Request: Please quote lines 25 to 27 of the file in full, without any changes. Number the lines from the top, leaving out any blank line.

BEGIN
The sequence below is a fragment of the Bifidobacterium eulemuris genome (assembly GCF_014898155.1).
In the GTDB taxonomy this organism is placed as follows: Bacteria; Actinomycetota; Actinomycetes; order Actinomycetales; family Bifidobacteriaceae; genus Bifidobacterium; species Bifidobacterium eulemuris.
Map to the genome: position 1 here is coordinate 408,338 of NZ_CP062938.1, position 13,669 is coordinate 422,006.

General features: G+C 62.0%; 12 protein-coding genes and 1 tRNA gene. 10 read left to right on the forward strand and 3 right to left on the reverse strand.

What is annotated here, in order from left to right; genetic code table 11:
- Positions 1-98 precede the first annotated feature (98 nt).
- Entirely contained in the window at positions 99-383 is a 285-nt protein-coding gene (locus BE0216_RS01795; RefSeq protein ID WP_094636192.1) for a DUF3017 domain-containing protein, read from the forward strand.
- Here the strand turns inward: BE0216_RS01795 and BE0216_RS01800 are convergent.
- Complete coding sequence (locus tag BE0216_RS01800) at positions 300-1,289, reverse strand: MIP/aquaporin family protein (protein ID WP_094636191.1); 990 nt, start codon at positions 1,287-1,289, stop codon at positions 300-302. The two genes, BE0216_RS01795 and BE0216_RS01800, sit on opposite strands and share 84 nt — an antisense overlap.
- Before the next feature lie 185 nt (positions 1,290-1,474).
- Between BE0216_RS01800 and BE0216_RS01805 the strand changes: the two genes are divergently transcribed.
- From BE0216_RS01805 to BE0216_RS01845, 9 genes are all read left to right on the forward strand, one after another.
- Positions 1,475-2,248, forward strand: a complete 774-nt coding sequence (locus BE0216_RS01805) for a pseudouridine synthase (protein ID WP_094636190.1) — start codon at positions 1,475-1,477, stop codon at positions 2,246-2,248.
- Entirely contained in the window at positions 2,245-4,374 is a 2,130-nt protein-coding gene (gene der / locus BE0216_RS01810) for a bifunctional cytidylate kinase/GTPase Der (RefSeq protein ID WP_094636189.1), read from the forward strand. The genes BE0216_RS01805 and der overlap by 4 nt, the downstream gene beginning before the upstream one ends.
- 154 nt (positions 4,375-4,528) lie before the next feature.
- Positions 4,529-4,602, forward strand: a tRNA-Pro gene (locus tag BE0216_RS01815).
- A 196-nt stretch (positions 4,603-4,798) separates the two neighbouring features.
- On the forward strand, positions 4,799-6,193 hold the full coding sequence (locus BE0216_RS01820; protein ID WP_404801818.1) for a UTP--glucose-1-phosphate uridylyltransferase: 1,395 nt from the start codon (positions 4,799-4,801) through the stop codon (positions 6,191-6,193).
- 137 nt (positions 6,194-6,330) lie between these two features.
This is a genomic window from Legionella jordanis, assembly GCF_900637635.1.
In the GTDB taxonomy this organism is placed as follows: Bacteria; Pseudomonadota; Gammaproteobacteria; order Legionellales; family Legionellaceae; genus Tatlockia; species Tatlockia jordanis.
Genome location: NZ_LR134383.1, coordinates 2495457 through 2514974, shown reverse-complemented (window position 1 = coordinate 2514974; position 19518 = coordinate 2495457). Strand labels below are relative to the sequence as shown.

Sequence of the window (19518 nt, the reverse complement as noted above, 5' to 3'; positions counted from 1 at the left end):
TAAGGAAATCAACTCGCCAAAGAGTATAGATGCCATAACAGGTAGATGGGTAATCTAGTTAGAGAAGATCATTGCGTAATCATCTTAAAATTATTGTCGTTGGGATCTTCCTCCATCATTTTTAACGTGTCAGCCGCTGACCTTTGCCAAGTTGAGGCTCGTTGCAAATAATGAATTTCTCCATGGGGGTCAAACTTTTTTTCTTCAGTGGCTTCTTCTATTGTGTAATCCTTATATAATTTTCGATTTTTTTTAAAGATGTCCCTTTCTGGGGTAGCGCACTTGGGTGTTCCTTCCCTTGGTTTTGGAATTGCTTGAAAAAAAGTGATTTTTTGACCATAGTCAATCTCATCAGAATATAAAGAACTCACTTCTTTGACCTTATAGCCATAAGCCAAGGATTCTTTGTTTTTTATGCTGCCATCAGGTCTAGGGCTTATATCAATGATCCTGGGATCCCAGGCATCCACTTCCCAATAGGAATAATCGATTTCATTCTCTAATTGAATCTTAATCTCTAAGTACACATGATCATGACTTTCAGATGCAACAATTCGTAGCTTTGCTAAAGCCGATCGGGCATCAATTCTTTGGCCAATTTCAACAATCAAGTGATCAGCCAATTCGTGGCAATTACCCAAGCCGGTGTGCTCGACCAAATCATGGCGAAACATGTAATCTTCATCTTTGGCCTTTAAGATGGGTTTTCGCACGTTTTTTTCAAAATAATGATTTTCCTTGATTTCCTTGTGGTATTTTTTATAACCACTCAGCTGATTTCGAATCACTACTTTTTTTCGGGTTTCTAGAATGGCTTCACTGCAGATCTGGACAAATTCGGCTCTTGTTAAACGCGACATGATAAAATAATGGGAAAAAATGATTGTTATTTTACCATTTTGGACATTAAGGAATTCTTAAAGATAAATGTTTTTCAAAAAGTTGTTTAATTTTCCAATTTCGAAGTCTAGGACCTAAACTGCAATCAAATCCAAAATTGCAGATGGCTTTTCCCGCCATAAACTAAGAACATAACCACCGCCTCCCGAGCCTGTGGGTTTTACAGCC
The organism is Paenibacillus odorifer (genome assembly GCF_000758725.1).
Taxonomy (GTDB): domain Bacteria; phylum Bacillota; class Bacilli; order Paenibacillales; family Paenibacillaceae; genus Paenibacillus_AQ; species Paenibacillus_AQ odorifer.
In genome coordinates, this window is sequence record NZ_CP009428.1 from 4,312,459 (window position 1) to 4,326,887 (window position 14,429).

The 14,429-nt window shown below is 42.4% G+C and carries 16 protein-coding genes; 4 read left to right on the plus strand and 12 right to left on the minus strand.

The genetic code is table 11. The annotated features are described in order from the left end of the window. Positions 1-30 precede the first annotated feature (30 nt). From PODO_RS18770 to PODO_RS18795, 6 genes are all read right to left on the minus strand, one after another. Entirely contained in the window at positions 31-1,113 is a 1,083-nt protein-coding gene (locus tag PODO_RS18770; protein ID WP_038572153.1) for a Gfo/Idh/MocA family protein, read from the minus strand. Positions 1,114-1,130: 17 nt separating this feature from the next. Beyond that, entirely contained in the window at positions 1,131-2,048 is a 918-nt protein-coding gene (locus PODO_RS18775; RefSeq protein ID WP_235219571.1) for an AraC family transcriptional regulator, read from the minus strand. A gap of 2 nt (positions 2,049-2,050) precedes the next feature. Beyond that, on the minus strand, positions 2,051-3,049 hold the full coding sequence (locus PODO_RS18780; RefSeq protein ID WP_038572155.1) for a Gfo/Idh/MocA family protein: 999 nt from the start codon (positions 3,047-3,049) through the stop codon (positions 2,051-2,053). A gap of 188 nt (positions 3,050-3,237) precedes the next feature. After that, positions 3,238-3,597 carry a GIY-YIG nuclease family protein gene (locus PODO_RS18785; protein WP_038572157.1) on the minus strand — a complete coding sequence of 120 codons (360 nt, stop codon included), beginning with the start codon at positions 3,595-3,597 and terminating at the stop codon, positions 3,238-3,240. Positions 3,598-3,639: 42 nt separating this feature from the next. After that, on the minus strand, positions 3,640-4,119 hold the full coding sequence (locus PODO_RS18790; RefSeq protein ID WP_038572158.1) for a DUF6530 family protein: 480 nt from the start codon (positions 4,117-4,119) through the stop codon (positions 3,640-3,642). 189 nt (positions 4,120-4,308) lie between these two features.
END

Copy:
The organism is Paenibacillus odorifer (genome assembly GCF_000758725.1).
Taxonomy (GTDB): domain Bacteria; phylum Bacillota; class Bacilli; order Paenibacillales; family Paenibacillaceae; genus Paenibacillus_AQ; species Paenibacillus_AQ odorifer.
In genome coordinates, this window is sequence record NZ_CP009428.1 from 4,312,459 (window position 1) to 4,326,887 (window position 14,429).